此次世博会中日本希望展现其健康、 绿色的饮食文化及平衡的日常膳食， 以及对抗饥饿和国际生态问题的解决办法。 同时， 日本也希望趁此次机会， 拯救2011年日本地震后低迷的旅游及商业。
日本此次围绕健康和寓教于乐两个主题。 日本的传统食物 – 米饭、 生鱼片、 和蔬菜的组合是平衡膳食的典范， 与之对立的是世界上十几亿饮食过量的肥胖人群。 日本开展学校项目， 将食品分享与杜绝浪费灌输给下一代。
自2005年以来， 政府一直致力于教育民众食品营养知识， 且向国际教科文组织申请将日本传统美食列入人类文化保护遗产。从食品保存到食品运输及分销过程中和谐（环境及审美）和科技也是主题中的一部分。
“Utsuwa”指日本各种风格的传统陶器。日本展馆象征日本文化的浓厚底蕴及现代化。 4179平米的展馆面积内通过日本传统建筑特色 - 宽敞的入口， 细长的通道， 来表达出传统与现代、 环保及美观的结合。 展馆运用竹子和木材等自然建材， 结合高科技和节能设备。 展馆内安排一系列活动， 使得游客通过多重感官感受日本美食文化。
Theme "Harmonious Diversity"
Japan joins Expo Milano 2015 with the aim of proposing its food culture as an example of a healthy, sustainable and balanced diet, and as a model that can alleviate the problems of hunger and global ecology. By the same token, it also sees this event as the perfect opportunity for promoting its image following the 2011 earthquake, encouraging tourism and business opportunities.
Japan’s participation unfurls essentially around two words: Health and Edutainment, or educational entertainment. Its typical dishes, based on rice, raw fish and vegetables are proposed as a balanced way of eating, contrasting with the excesses that can lead to obesity for a billion people. Projects for schools are also a vehicle for traditional concepts encouraging sharing and discouraging wastefulness.
The government has been working since 2005 to educate families on food awareness and seeks recognition from UNESCO for the Japanese diet as a cultural heritage of humanity. Harmony (environmental and aesthetic) and technology, are added to these themes, articulating elements of food preservation on the one hand, and transport systems and food distribution on the other.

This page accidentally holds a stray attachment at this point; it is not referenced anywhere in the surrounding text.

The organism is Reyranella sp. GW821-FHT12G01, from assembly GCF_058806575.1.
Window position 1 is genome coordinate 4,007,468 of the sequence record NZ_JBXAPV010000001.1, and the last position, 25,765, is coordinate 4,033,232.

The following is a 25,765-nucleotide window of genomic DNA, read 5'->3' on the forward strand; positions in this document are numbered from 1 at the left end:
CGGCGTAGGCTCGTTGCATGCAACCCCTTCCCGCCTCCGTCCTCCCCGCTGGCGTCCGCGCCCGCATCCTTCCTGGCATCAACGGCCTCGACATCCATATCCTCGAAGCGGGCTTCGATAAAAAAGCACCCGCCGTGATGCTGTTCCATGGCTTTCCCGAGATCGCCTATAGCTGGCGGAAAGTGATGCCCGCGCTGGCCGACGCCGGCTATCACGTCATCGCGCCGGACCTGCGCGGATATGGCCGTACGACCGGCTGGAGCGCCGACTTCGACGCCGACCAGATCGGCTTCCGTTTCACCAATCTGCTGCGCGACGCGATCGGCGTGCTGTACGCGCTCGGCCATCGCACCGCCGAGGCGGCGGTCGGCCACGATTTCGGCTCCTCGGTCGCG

"Utsuwa" is the term to describe the traditional Japanese ceramics that are characterized by many different styles, and likewise, its pavilion symbolizes the wealth and the multiplicity of Japan’s culture. Representing the fusion between tradition and modernity, environmental and aesthetic perfection, Japan proposes a pavilion that spreads over an exhibition area of 4,170 square meters, with a wide entrance and lengthwise orientation, like one of the traditional houses of Kyoto. In addition to the use of natural materials such as bamboo and wood, it makes use of technologies and systems for energy conservation. Furthermore, a range of events and installations stimulate the five senses, allowing visitors to fully experience Japan’s food culture.